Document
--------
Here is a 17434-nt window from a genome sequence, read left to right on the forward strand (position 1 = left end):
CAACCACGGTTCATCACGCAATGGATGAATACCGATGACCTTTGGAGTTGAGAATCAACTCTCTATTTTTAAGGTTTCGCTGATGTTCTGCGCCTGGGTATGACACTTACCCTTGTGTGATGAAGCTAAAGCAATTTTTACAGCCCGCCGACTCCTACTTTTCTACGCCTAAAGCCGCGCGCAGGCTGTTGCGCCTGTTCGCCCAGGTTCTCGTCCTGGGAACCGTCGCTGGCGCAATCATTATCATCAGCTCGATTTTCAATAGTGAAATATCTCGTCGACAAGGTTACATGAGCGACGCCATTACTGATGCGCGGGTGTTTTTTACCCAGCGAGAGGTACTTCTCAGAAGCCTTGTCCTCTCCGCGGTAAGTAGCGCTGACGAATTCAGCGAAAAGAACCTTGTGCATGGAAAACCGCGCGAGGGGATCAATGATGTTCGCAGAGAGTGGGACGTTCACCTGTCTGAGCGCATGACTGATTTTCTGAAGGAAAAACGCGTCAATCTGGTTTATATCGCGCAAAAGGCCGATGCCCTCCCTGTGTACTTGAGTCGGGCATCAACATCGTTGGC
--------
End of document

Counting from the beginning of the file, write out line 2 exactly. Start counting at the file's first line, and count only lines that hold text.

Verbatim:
CAACCACGGTTCATCACGCAATGGATGAATACCGATGACCTTTGGAGTTGAGAATCAACTCTCTATTTTTAAGGTTTCGCTGATGTTCTGCGCCTGGGTATGACACTTACCCTTGTGTGATGAAGCTAAAGCAATTTTTACAGCCCGCCGACTCCTACTTTTCTACGCCTAAAGCCGCGCGCAGGCTGTTGCGCCTGTTCGCCCAGGTTCTCGTCCTGGGAACCGTCGCTGGCGCAATCATTATCATCAGCTCGATTTTCAATAGTGAAATATCTCGTCGACAAGGTTACATGAGCGACGCCATTACTGATGCGCGGGTGTTTTTTACCCAGCGAGAGGTACTTCTCAGAAGCCTTGTCCTCTCCGCGGTAAGTAGCGCTGACGAATTCAGCGAAAAGAACCTTGTGCATGGAAAACCGCGCGAGGGGATCAATGATGTTCGCAGAGAGTGGGACGTTCACCTGTCTGAGCGCATGACTGATTTTCTGAAGGAAAAACGCGTCAATCTGGTTTATATCGCGCAAAAGGCCGATGCCCTCCCTGTGTACTTGAGTCGGGCATCAACATCGTTGGC